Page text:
1,000,000,000 Users For 35 Minutes Per Day
If you were an advertiser, this is the number of people you can talk to and the window of time you have every day to talk to them on Facebook. Mind you, you are also competing for their attention between news clips, friends sharing baby photos, family birthdays, and work event alerts. If the cost per mil were set at even $5 which is pretty cheap; it would cost about $5,000,000 to deliver a single impression to every single user – guaranteed.
Now, it could take 10+ exposures to a message, or impressions of it, to compel a user to click or do anything about it. That means to maximize the likelihood that this entire user base did what an advertiser wanted them to do, they could spend $50,000,000 – in a single day. Nobody spends that kind of money on advertising, let alone on just Facebook. But it should illustrate the point that there is no conceivable way to make that kind of impression on 1,000,000,000 with a single piece of outdoor advertising; for example.
Which Makes A Lasting Impression?
Digital advertising has an inventory problem, in that it produces a single image per impression; in the case of a banner ad for simple example. In contrast to an outdoor ad which creates thousands of impressions from a single image. So, in order to make up for its weak impact per impression a digital ad from a platform like Facebook must barrage you with it more and more and more. That is why pixels are often placed on websites to be able to retarget you on Facebook or Google.
You may hate a billboard you see on your daily commute to or from work. But you can’t stop seeing it. It’s also gone after you drive by it, and you know it’s coming because you know where it is. No other form of advertising follows you to where you are in order to sell you. Also, there is an illusion of an infinite inventory. That’s why digital ad unit sellers will never be satisfied and advertisers will always have to conquer new metrics.
Saturation Can Drown You
The market is flooded with digital advertising units. People have been conditioned to use the computer and mobile devices more. That has basically become a trope of modern human life. Being able to endlessly create available stock of inventory is also a dangerous economic manipulation. Facebook could actually purchase their own “inventory” to use to advertise themselves. They could purchase billions of their own inventory in order to inflate their stock. Nobody would know because nobody would see invisible impressions that aren’t being consumed.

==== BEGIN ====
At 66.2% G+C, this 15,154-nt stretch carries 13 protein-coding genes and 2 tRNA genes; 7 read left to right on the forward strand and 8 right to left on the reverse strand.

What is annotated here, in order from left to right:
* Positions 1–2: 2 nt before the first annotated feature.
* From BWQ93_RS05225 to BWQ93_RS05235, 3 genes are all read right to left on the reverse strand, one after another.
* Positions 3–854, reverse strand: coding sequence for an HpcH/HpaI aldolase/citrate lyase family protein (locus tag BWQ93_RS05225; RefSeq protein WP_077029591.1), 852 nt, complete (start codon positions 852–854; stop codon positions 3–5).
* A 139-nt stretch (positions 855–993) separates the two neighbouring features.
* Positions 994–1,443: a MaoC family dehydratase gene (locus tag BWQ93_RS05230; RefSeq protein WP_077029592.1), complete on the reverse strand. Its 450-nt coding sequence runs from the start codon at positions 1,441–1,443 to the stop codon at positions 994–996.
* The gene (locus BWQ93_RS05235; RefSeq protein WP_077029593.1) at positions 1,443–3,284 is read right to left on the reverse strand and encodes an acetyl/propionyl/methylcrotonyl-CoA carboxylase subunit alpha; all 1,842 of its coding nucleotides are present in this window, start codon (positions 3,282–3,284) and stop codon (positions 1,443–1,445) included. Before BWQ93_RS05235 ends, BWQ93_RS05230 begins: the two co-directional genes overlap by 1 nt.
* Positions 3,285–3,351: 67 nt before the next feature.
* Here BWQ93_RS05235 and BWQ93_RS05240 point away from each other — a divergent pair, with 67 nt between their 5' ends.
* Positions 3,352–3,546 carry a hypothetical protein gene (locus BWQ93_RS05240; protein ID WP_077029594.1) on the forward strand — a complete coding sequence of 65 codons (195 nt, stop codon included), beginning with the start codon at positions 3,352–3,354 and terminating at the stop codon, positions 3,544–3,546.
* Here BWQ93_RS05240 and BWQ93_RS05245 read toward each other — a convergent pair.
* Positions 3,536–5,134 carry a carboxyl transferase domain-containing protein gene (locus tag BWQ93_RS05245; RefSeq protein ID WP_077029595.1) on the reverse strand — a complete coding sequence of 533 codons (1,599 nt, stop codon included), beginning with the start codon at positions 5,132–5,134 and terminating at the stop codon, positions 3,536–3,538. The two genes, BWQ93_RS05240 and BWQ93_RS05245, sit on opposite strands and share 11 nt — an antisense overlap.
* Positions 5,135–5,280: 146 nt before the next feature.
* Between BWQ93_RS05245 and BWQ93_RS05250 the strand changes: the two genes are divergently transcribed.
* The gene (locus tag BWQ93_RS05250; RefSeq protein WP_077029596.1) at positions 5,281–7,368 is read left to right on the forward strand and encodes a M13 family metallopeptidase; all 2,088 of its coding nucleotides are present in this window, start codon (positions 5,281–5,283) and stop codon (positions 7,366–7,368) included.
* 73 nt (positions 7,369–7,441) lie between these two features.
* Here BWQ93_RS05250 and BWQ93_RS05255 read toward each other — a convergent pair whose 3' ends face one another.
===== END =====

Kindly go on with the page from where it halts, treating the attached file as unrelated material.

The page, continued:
Whereas a billboard company could not simply invent real estate or construction of a structure to hold billboards. There are only so many buses going around a city to put art on. Only so many pieces of physical advertising media can even be applied in the real world. The digital advertising space on the other hand, is not just like the wild wild west. It is like a magic show where the magician never makes an invisible object reappear.
Do not be swindled by digital advertising snake oil salesman. Don’t get seduced by the allure of more “data.” Get back to basics. Figure out what people actually want and creatively tell them you have it. That’s why we work with clients who do things that really matter. Our job is to bolster their confidence with our passion. Not sell lies masked as progress.
Facebook advertising can be a viable tool to sell your products or raise brand awareness. I don’t completely invalidate social media as a marketing tool. Our own agency continues to use platforms like Instagram (owned by Facebook), LinkedIn, and Twitter. All of these companies use digital advertising or at least offer those services. Their inventory problem is real. Advertisers need to be careful when thinking about how to allocate their budgets.
Outdoor advertising has stood the test of time, and it has a much more significant value per piece. Digital advertising has the ability to inflate their own statistics without warning, and often without recourse. Therefore, be careful with how much you spend on digital advertising and don’t forget about traditional media – it still works.